Among the greatest issues of discussion in Tanzania from April 8, 2021 is the report by the Controller and Auditor General (CAG) which was submitted before Parliament and hence made public. Audit reports by CAG are among key documents on prudent public financial management. The CAG normally issues his report for a given fiscal year ending on 30th of June.
Constitutionally, the reports have to be presented to the President before every March 30. They normally contain extremely important issues patterning to public funds both revenues and expenditure.
Public funds in Tanzania are raised from various internal and external sources.
Internal sources include tax and non-tax revenues. Taxes are of various categories.
They include but are not limited to value-added tax (VAT), pay as you earn personal income tax (Paye), corporate income tax (CIT), skills development levy (SDL), etc.
At the Local Government Authorities (LGAs) level, public funds include revenues from property tax, fees, cess and fines. Other sources of public funds include loans and aid.
Loans have to be repaid by taxpayers’ money and aid money is donor countries’ taxpayers’ money. All these are funds raised from the public for funding public goods and services.
Public goods and services include economic infrastructure such as roads, ports, airports and railways. These are hard infrastructure. Economic infrastructure include soft infrastructure as well including the Internet.
Public goods and services include water, education, health, security, etc.
Partly these funds are managed and accounted for through various legal, policy and regulatory frameworks as well as institutions.
One such institution is the National Audit Office (Naot) where the current CAG is Charles Kichere (pictured).
On CAG’s reports
CAG reports are results of wide and at times in-depth audit of public funds, systems, laws, regulations and practices related to public funds.
The audits aim at finding out the extent to which laid down laws, regulations and procedures on public financial management are followed. The CAG also audits internal systems in public institutions covering Ministries, Departments and Agencies (MDAs).
He also audits political parties as they are beneficiaries of public funds collected through taxation. His annual reports show public finance management (PFM) issues for a given year as well as for issues discovered in past years that were yet to be reported on. It also informs on compliance with earlier recommendations given by CAG and the Public Accounts Committee (PAC) of the Parliament.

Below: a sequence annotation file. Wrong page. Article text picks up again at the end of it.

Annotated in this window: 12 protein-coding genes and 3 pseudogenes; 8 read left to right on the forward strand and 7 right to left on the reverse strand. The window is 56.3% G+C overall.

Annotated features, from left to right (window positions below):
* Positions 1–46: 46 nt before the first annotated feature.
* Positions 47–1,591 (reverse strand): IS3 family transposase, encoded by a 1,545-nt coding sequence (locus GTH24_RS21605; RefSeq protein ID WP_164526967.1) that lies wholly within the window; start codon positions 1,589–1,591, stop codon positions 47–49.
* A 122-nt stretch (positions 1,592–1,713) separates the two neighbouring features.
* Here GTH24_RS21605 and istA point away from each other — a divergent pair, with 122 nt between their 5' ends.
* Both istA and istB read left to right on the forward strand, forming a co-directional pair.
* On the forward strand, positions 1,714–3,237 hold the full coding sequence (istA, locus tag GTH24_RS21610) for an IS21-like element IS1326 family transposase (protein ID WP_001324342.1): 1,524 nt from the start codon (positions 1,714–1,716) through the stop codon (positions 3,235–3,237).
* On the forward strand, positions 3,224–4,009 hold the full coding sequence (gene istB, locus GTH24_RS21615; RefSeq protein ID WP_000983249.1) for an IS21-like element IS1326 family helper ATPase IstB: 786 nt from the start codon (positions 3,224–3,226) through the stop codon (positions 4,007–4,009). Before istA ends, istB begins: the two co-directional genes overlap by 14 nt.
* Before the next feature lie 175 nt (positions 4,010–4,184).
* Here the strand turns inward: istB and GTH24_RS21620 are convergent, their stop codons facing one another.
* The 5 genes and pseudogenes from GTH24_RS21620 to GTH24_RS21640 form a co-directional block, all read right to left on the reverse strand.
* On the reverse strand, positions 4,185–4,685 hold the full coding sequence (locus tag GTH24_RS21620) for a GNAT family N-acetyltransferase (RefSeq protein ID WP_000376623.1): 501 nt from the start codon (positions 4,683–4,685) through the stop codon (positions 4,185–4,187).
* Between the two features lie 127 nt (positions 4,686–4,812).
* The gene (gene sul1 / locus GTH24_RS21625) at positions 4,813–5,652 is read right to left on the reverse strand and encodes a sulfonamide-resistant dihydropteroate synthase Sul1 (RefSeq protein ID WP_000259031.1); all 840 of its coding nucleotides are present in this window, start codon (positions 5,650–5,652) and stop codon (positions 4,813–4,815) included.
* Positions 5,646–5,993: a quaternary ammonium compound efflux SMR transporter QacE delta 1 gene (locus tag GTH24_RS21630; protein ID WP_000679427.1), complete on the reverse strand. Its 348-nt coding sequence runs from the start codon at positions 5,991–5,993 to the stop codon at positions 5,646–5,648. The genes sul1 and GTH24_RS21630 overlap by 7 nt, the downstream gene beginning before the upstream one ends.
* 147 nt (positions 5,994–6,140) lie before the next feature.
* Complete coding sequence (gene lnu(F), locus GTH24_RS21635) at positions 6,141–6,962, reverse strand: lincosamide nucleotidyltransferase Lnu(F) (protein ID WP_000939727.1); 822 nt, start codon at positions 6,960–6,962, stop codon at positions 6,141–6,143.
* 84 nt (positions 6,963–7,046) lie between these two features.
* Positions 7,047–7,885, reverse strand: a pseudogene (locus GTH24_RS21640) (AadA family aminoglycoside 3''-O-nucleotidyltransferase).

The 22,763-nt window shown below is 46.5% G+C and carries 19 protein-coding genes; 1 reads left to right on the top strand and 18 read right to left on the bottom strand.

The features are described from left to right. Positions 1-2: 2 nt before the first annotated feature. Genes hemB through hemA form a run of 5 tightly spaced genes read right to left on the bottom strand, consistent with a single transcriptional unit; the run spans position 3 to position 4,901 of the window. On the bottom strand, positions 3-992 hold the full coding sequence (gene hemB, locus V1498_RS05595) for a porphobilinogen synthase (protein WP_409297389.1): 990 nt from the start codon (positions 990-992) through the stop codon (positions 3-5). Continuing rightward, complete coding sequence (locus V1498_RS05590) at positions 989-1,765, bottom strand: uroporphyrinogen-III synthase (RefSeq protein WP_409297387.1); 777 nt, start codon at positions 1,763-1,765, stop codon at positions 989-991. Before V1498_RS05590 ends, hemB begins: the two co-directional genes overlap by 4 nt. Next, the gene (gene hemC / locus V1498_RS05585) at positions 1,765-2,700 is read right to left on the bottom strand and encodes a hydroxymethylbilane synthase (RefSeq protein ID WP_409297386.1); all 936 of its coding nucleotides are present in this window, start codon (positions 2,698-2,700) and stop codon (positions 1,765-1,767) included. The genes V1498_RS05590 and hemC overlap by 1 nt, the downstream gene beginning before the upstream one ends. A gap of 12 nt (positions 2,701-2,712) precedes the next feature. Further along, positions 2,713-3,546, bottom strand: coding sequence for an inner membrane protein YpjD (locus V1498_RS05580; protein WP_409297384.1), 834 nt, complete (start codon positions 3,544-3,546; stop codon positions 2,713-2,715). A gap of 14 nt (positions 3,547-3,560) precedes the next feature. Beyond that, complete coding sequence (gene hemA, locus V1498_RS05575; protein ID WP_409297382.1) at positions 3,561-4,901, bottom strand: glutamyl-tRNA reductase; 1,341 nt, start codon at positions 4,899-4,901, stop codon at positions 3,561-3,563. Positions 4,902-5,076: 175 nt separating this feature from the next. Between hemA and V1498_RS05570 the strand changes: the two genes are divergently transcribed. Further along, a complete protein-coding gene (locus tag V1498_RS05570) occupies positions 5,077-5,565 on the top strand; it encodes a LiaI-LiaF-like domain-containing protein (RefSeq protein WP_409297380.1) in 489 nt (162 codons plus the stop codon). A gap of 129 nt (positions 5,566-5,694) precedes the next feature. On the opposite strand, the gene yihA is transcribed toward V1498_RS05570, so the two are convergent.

Selected 2021 issues
The CAG has been issuing several reports of significant importance in the PFM space. The report issued on April 8, 2021 has a number of issues of concern in PFM. These issues are found in the central government, local government and parastatals. On revenue side they include issues of lost public funds for various reasons including procurement related ones; collected but not submitted funds; uncollected taxes; penalties, fines and interest charges that could be avoided; loss-making parastatals and much more along those lines.
On the expenditure side issues include expenditures that do not have value for money, overpayment for some public goods and services; payments for public goods and services without delivery of the same; expenditure on completed but not operating projects; expenditures without following laid down procedures for public funds including but not limited to adhering to budgets, procurement processes, issuing and receiving of acceptable receipt and much more along those lines.
Other issues relate to non-submission and inadequate submission of financial and other reports to be audited by the CAG as well as governance issues. On the latter, issues include lack of and inadequate board memberships including poor composition of boards and too many board meetings for some institutions. These are just some of the issues in the 99-page summary of the report.
CAG Report Discussion
CAG’s reports are normally discussed in various places including in the Parliament. This is very important for transparency and accountability in the context of PFM.
The discussions inside and outside the Parliament is supposed to be objective and critically constructive scrutiny that aims at fixing what is broken in PFM as reported by the CAG. Tax payers, donors and lenders of public funds have interest in knowing how their funds are used. This is the essence of accountability. Good discussions and acting on recommendations by the CAG is a positive score in the prudent PFM space.
Ngowi is Associate Professor of Economics, Researcher and Consultant at Mzumbe University, and Principal of Mzumbe University (Dar es Salaam Campus).